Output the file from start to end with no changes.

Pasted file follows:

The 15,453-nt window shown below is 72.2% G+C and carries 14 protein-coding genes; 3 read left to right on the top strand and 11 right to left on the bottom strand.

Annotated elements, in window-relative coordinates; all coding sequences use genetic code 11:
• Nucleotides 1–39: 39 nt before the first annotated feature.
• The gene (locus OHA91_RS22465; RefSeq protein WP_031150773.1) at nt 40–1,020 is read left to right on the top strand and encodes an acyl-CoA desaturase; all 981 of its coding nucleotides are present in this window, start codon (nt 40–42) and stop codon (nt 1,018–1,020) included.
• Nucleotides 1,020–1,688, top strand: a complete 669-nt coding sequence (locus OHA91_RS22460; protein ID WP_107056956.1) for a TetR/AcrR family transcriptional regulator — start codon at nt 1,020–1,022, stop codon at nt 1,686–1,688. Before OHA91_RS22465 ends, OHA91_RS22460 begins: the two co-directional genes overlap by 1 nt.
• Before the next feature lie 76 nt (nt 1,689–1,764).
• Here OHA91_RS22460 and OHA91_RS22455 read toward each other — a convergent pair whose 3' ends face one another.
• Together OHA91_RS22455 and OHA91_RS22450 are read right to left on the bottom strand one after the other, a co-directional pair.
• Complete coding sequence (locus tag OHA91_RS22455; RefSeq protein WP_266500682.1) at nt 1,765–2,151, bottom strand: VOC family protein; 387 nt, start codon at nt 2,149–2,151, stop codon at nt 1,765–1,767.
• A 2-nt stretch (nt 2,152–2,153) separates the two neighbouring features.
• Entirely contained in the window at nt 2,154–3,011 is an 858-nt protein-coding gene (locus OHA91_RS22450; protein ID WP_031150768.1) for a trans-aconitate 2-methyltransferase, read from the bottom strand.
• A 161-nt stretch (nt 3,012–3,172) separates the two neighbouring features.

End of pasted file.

The 15,453-nt window shown below is 72.2% G+C and carries 14 protein-coding genes; 3 read left to right on the top strand and 11 right to left on the bottom strand.

Annotated elements, in window-relative coordinates; all coding sequences use genetic code 11:
• Nucleotides 1–39: 39 nt before the first annotated feature.
• The gene (locus OHA91_RS22465; RefSeq protein WP_031150773.1) at nt 40–1,020 is read left to right on the top strand and encodes an acyl-CoA desaturase; all 981 of its coding nucleotides are present in this window, start codon (nt 40–42) and stop codon (nt 1,018–1,020) included.
• Nucleotides 1,020–1,688, top strand: a complete 669-nt coding sequence (locus OHA91_RS22460; protein ID WP_107056956.1) for a TetR/AcrR family transcriptional regulator — start codon at nt 1,020–1,022, stop codon at nt 1,686–1,688. Before OHA91_RS22465 ends, OHA91_RS22460 begins: the two co-directional genes overlap by 1 nt.
• Before the next feature lie 76 nt (nt 1,689–1,764).
• Here OHA91_RS22460 and OHA91_RS22455 read toward each other — a convergent pair whose 3' ends face one another.
• Together OHA91_RS22455 and OHA91_RS22450 are read right to left on the bottom strand one after the other, a co-directional pair.
• Complete coding sequence (locus tag OHA91_RS22455; RefSeq protein WP_266500682.1) at nt 1,765–2,151, bottom strand: VOC family protein; 387 nt, start codon at nt 2,149–2,151, stop codon at nt 1,765–1,767.
• A 2-nt stretch (nt 2,152–2,153) separates the two neighbouring features.
• Entirely contained in the window at nt 2,154–3,011 is an 858-nt protein-coding gene (locus OHA91_RS22450; protein ID WP_031150768.1) for a trans-aconitate 2-methyltransferase, read from the bottom strand.
• A 161-nt stretch (nt 3,012–3,172) separates the two neighbouring features.